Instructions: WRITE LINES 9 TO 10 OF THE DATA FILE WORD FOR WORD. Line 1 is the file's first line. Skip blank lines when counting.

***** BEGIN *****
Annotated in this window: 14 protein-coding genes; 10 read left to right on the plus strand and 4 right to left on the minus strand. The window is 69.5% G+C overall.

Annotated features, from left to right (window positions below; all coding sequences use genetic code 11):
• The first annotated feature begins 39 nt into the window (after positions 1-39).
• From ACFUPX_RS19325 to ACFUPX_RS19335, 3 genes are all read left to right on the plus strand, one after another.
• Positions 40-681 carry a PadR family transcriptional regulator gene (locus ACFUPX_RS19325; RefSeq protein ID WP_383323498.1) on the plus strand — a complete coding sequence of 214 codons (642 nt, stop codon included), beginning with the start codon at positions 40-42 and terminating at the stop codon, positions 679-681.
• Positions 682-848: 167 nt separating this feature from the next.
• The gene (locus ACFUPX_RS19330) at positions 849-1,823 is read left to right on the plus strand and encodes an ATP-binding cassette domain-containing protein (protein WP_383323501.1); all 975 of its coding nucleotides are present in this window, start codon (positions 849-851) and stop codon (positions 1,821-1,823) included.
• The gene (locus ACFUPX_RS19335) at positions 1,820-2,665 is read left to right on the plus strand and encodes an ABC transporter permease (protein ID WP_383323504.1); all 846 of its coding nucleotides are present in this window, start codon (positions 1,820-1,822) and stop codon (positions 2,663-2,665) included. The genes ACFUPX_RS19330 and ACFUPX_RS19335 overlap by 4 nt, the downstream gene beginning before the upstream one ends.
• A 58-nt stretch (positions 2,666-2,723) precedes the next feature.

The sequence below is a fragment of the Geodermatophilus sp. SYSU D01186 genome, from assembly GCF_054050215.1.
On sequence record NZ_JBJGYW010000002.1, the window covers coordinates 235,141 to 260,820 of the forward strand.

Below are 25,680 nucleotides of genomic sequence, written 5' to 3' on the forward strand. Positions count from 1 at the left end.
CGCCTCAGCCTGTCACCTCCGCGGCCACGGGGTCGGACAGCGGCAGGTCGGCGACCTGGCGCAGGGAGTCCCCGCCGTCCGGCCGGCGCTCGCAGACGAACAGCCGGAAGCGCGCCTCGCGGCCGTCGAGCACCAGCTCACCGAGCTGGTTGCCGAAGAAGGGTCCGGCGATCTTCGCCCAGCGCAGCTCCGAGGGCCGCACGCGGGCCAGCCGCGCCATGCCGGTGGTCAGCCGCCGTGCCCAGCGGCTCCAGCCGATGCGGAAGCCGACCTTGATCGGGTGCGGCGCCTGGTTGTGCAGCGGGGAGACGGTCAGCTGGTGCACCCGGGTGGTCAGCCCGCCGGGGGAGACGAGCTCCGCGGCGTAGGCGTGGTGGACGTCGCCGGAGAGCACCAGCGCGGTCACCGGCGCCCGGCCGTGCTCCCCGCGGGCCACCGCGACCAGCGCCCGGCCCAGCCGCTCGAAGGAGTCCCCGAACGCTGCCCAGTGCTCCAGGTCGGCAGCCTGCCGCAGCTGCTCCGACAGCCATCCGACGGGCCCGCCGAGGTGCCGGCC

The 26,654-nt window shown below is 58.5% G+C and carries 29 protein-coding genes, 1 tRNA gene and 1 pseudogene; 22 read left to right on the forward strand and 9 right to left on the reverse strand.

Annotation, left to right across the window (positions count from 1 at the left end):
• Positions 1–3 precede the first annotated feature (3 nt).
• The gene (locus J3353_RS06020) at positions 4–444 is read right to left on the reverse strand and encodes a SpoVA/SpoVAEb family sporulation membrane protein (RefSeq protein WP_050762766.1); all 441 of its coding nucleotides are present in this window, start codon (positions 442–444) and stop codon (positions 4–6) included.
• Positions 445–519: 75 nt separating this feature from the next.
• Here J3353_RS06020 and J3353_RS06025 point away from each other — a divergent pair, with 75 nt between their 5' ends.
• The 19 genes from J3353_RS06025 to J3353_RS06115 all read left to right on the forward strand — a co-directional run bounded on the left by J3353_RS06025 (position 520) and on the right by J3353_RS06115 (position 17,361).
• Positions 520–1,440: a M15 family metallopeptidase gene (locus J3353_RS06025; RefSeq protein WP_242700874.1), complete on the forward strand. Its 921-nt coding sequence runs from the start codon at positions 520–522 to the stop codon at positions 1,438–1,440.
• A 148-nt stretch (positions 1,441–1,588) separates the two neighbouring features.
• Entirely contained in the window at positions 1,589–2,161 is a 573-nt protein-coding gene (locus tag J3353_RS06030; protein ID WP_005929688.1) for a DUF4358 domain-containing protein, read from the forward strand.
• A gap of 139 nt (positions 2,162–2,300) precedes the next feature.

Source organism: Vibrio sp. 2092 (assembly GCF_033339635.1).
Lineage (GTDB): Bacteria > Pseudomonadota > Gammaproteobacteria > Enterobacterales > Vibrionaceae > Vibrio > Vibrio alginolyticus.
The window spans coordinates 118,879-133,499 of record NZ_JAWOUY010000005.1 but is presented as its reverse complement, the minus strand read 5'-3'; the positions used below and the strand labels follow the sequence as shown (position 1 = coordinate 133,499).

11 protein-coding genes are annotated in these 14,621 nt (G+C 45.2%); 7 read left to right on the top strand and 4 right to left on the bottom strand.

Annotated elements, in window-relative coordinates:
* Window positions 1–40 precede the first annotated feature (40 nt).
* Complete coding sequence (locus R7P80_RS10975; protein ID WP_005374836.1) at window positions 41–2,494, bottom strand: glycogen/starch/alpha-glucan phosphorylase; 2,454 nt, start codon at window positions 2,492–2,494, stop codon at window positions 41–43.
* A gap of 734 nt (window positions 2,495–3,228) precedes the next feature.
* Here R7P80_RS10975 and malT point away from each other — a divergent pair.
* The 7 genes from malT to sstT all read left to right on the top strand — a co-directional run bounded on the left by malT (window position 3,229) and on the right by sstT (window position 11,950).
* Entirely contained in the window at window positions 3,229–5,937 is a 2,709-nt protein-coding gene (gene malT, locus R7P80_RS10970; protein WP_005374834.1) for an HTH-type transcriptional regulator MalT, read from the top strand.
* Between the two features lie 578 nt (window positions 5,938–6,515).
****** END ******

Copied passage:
• A 58-nt stretch (positions 2,666-2,723) precedes the next feature.

The sequence below is a fragment of the Geodermatophilus sp. SYSU D01186 genome, from assembly GCF_054050215.1.